On Stocking:

I advise you, if you don't already, to keep air and water pumps behind your counters, in cases, high up on shelves; wherever it becomes necessary to have you and your staff service the customer with these products. For two very important reasons. One, the inevitable loss of accompanying paperwork, parts, whole product even if the boxes are tape-sealed. And secondly, and just as important, to give the customer the what they've come to you for, service . You know what you have and how it might serve their needs, as well as alternatives. Take a look at Nordstrom's and other fine retailers. They likewise utilize such barriers to promote their customer services. You should too.

Regarding Pump Makes and Models and Mass Merchandisers:

This is one important area where you can and should distance yourself from the "big box" stores. Considering that they receive lower prices, better terms and conditions'¦ plus co-op money to promote their wares, you don't want to go "toe to toe" with them in offering the same lines at a decidedly higher, fair price. Instead, look around for different and better brands that they don't offer. One "down and dirty" brand in the low, entry level sizes/applications to offer the "price" buyer segment something competitive; the other, a high-end service-oriented line that the customer in the know will appreciate.

The Service Edge:

This is THE biggest chance you have to edge out the competition, especially the mass merchandisers and department store chains. What do their people know about repair and maintenance of pumps? Do they even stock replacement diaphragms, o-rings, air-filters, impellers, seals and the like? Probably not; and there's your chance. With a minimum of tools and materials you ARE the expert. Think about this. As a comparison, think of your purchase of a car, and the cost and times you visit for ongoing service. You may well not go to "the dealer" for the latter; but I bet they wish you would.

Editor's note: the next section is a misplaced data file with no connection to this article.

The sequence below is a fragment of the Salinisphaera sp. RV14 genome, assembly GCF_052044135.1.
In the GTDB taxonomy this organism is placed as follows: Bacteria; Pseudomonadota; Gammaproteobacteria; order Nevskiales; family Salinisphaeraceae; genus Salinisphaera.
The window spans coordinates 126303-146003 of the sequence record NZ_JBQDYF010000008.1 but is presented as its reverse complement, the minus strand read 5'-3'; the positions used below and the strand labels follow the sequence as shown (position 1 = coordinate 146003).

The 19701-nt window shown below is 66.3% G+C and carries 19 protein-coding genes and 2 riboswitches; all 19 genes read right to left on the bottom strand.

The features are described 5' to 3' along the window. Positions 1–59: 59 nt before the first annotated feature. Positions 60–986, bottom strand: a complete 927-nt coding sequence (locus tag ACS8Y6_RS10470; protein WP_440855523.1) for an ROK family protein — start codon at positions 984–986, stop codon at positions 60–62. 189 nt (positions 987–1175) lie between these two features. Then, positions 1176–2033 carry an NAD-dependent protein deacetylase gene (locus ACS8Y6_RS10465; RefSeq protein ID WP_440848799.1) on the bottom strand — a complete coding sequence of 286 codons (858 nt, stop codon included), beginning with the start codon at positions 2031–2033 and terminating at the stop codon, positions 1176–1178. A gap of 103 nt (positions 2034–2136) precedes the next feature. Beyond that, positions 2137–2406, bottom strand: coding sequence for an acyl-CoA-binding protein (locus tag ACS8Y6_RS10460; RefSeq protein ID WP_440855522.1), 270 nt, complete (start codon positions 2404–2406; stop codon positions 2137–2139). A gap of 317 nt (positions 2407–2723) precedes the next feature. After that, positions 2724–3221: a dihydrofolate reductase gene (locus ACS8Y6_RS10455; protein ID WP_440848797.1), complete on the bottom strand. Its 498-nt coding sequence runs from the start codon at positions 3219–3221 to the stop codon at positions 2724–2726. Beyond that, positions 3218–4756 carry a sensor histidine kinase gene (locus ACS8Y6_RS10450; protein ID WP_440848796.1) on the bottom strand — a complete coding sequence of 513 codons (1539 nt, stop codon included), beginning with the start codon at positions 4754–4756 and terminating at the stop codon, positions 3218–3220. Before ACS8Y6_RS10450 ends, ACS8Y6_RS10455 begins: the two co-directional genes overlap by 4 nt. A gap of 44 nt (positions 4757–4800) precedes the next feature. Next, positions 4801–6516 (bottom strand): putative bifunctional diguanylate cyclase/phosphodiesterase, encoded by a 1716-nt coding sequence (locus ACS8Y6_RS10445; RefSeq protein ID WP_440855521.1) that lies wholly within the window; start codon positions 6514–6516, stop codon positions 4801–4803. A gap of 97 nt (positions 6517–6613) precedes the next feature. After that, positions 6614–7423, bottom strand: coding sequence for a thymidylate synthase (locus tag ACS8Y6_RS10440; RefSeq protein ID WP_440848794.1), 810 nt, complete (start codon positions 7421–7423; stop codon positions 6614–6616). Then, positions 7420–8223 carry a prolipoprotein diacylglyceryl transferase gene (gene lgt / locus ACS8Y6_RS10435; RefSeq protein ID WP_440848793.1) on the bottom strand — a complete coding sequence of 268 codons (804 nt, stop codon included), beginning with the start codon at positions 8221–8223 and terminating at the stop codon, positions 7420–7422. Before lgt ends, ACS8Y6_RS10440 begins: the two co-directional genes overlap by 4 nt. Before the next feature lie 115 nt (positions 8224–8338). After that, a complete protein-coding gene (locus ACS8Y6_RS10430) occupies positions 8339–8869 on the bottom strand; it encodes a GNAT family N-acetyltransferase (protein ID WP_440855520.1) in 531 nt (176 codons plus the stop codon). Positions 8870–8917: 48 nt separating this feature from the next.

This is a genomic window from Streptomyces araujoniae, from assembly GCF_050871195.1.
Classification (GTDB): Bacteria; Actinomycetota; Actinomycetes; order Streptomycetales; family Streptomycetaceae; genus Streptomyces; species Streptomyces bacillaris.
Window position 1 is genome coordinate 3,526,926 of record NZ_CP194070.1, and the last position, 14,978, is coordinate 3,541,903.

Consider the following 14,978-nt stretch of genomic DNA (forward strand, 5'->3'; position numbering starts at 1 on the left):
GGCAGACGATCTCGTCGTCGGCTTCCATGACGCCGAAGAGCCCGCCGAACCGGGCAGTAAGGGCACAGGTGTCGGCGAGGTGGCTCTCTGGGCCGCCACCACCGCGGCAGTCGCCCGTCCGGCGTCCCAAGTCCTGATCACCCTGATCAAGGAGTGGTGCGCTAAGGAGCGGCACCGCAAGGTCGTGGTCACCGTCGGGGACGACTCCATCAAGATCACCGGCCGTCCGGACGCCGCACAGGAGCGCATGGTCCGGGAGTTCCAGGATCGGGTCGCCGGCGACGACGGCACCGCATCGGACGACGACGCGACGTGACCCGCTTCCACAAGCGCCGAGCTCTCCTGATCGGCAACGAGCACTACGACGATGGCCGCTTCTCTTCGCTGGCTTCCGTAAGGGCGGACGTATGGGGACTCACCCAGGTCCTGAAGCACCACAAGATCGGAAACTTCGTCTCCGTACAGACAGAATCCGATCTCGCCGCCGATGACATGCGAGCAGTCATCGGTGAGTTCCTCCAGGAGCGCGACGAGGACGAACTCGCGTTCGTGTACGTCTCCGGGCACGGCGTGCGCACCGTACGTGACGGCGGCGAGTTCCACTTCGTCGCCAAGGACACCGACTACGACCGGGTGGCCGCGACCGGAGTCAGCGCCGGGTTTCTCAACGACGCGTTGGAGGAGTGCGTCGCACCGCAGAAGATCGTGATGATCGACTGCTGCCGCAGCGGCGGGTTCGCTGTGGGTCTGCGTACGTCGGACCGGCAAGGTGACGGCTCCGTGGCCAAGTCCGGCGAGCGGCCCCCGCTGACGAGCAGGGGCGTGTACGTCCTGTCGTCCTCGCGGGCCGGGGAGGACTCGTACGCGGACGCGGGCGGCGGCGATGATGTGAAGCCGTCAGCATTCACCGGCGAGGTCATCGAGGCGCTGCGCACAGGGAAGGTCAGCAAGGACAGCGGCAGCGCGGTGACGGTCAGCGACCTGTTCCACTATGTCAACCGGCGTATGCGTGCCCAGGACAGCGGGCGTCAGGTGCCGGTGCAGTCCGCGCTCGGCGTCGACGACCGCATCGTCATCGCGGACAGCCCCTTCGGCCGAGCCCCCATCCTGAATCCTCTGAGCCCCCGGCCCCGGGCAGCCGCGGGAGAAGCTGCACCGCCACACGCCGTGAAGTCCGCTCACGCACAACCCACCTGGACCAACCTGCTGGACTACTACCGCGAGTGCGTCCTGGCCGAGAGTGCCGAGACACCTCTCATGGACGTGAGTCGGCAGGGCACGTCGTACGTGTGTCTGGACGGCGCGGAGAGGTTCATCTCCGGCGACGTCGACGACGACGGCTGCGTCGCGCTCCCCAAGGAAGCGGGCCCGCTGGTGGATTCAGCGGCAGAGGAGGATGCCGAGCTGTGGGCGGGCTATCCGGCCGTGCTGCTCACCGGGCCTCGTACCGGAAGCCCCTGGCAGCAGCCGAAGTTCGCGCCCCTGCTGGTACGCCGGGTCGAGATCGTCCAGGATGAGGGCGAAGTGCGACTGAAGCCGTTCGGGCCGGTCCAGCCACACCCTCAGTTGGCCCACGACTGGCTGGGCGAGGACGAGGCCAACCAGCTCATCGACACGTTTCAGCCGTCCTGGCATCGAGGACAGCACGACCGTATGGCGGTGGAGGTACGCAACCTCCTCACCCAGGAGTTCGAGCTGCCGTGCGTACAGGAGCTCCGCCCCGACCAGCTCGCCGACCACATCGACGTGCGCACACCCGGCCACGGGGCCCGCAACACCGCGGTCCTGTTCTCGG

Small air and water pumps can be serviced literally "by hand"; larger units call for a small work bench, vise and a few hand tools. Simple, but great investments. Of course you'll want a sign proclaiming, "We Service What We Sell".


The most profitable, easiest run stores I have ever seen were not the largest or fanciest. For these outlets, sales and core-customer base was built on a foundation of SERVICE. In the field of aquarium accessories, we have one of the grandest opportunities to show our excellent service side. Don't miss this chance. Advertise, inform, stock and sell an assortment of reliable air and water pumps; and follow up with repair, parts and related gear.

Bibliography/Further Reading:

Albarado, Rondel. 1990. Water current and the reef aquarium. FAMA 11/90.

Anderson, Frank G. 1996. Multi-use powerheads. TFH 1/96.

Cassidy, Edward J. 1989. Dissolved gases in aquarium waters. FAMA 6/89.

Dow, Steve. 1990. Aeration and shop tanks'¦ tiny bubbles. Pet Dealer 5/90.

Escobal, P.R. 1995. Venturi! FAMA 6/95.

Fenner, Bob. 1992. Aquarium equipment basics. FAMA 5/92.

Ford, David. 1986. Why aerate? FAMA 12/86.

Goldstein, Robert J. 1994. All about powerheads; How to choose'm, how to use'm. AFM 8/94.

Goldstein, Robert J. Air pumps; Here's a technology that really has improved. AFM 11/95.

Goldstein, Robert J. 1996. Water pumps; Is the aquarium hobby really about moving water? AFM 5/96.

Hamel, Jean-Francois & Annie Mercier. 1997. Gas supersaturation in water

Hanby, David S. Circulation in marine reef aquaria. FAMA 7/94.

Hunt, Philip. 1997. Making waves. TFH 9/97.

Riddle, Dana. 1996. Water motion in the reef aquarium. Aquarium Frontiers. 3:4(96).